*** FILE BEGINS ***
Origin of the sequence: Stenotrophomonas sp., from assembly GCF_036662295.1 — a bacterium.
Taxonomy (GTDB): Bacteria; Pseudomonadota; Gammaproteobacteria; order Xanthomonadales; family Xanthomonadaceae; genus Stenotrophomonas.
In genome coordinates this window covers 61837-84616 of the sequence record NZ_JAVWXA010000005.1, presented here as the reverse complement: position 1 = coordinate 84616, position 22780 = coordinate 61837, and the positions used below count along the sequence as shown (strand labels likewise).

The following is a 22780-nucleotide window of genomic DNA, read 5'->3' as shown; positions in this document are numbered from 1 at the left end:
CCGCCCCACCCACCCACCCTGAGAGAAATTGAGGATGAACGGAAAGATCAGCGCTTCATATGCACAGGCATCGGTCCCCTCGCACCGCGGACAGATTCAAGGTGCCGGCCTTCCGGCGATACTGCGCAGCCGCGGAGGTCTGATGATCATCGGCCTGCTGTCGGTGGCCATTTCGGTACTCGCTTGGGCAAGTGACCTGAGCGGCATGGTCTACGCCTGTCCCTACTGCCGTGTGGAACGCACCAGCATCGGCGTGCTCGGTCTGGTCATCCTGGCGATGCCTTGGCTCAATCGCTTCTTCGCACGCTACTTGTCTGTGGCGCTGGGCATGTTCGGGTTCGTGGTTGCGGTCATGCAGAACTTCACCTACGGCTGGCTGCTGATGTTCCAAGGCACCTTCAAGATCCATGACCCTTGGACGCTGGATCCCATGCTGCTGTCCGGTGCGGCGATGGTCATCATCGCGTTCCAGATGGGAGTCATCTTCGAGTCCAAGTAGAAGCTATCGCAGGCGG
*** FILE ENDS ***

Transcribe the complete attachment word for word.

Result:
Origin of the sequence: Stenotrophomonas sp., from assembly GCF_036662295.1 — a bacterium.
Taxonomy (GTDB): Bacteria; Pseudomonadota; Gammaproteobacteria; order Xanthomonadales; family Xanthomonadaceae; genus Stenotrophomonas.
In genome coordinates this window covers 61837-84616 of the sequence record NZ_JAVWXA010000005.1, presented here as the reverse complement: position 1 = coordinate 84616, position 22780 = coordinate 61837, and the positions used below count along the sequence as shown (strand labels likewise).

The following is a 22780-nucleotide window of genomic DNA, read 5'->3' as shown; positions in this document are numbered from 1 at the left end:
CCGCCCCACCCACCCACCCTGAGAGAAATTGAGGATGAACGGAAAGATCAGCGCTTCATATGCACAGGCATCGGTCCCCTCGCACCGCGGACAGATTCAAGGTGCCGGCCTTCCGGCGATACTGCGCAGCCGCGGAGGTCTGATGATCATCGGCCTGCTGTCGGTGGCCATTTCGGTACTCGCTTGGGCAAGTGACCTGAGCGGCATGGTCTACGCCTGTCCCTACTGCCGTGTGGAACGCACCAGCATCGGCGTGCTCGGTCTGGTCATCCTGGCGATGCCTTGGCTCAATCGCTTCTTCGCACGCTACTTGTCTGTGGCGCTGGGCATGTTCGGGTTCGTGGTTGCGGTCATGCAGAACTTCACCTACGGCTGGCTGCTGATGTTCCAAGGCACCTTCAAGATCCATGACCCTTGGACGCTGGATCCCATGCTGCTGTCCGGTGCGGCGATGGTCATCATCGCGTTCCAGATGGGAGTCATCTTCGAGTCCAAGTAGAAGCTATCGCAGGCGG